Millions splashed on CCTV by councils

COUNCILS across north London have shelled out millions on CCTV over the past three years, new figures have revealed.

Almost �315million was spent by 336 councils across the country on CCTV between 2007 and 2010, according to Freedom of Information requests obtained by Big Brother Watch, and Barnet tops the north London list coming in ninth nationally with a spend of �3,119,020.

Westminster comes in 15th with �2,696,900 spent, although it is fourth in the highest spenders of CCTV maintenance.

Haringey ranks 22nd having spent �2,541,501 and Camden is 30th with a �2,341,555 spend, although it ranked seventh in a table of the highest spenders on new CCTV.

Anti-CCTV campaigner and Muswell Hill councillor Jonathan Bloch said: “What an absolute waste of money.

“CCTV gives a false sense of security and it invades people’s privacy. It is not a deterrent to crime and the rate of conviction is around one per 1,000 CCTV cameras, so it is ineffectual.

“This money could be better spent and hopefully this will be culled in Haringey’s cuts. It is typical waste of ratepayers’ money by the council.

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“The councils are all as bad as each other and there is no reason for that level of surveillance of the public.

“It is part of the authoritarianism which seems to have grown under the last Labour government.”

Hampstead resident Tom Conti said: “They are using these CCTV cameras to catch motorists by pointing them at roads so that people who stop on a yellow line for two minutes and one second while their mum buys a packet of Smarties, even though they are in the car, will get a ticket.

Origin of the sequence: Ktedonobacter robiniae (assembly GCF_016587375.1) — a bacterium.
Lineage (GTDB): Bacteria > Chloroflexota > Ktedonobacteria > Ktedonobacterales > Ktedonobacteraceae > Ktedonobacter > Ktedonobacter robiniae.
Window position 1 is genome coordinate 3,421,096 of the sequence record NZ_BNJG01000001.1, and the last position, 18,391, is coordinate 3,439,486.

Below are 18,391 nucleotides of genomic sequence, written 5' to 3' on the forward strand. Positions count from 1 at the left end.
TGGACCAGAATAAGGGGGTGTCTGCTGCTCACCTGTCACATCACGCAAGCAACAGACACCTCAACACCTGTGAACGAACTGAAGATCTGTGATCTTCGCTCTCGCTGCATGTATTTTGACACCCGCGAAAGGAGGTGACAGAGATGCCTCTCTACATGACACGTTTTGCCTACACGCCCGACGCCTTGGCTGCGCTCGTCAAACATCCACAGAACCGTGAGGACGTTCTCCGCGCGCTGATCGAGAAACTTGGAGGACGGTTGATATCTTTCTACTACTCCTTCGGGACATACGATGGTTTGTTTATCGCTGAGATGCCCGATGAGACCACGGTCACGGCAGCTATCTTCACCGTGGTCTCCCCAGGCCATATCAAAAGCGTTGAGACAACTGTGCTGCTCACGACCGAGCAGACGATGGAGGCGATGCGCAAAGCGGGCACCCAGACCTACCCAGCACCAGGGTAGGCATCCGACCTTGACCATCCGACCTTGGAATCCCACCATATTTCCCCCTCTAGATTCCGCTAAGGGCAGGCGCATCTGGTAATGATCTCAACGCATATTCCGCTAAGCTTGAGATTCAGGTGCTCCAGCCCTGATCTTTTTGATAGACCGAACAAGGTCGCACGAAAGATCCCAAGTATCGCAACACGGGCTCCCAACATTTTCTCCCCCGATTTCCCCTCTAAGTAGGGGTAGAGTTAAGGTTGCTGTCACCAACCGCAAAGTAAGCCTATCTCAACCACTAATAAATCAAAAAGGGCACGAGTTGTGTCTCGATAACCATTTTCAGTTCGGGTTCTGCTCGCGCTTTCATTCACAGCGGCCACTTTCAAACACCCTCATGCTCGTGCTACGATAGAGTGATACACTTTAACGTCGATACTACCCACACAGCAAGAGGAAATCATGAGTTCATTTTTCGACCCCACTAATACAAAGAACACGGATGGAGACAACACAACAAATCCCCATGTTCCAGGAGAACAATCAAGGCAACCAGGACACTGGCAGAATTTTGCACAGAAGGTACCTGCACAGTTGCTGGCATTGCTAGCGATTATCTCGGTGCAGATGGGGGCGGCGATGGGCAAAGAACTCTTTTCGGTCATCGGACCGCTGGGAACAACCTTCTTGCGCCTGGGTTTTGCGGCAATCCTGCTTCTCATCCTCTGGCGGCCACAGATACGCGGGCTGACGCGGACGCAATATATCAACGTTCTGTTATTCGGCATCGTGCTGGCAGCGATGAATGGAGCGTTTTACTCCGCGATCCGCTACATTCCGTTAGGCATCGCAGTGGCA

“Vicious local authorities are bearing down and making our lives even more difficult than they already are in these difficult times. It is disgusting – just money farming.”

CCTV use has trebled in the last decade and there are now almost 60,000 cameras nationwide. On average it is said we are captured 300 times a day on CCTV.

Leader of the Barnet Labour Group, Cllr Alison Moore, said: “CCTV is a mixed bag really. It has its uses and there are areas where it has a role in tackling anti-social behaviour but I think there are other areas where local residents are more worried about the prevalence of CCTV.

“�3.2million is an enormous amount of money to spend particularly at a time when budgets are being cut and libraries and children’s centres are at risk. People will want to ask some very serious questions about this.”

A Barnet Council spokesman said the council has opted not to implement any new CCTV schemes this year to save money, but CCTV is an important tool in combating crime.

A spokesman for Westminster council said it uses CCTV to deter criminals and keep traffic moving. A spokeswoman for Camden added: “Camden’s public safety CCTV cameras recorded 15,800 incidents in 2009-10 and helped the police make 1,500 arrests.”

A council spokeswoman said: “These costs include the cost of traffic enforcement officers and of the surveillance control room, not just cameras.

“Haringey hosts several major routes into central London and a football stadium and we installed CCTV in partnership with the police to keep traffic flowing and to support community safety initiatives in the borough.”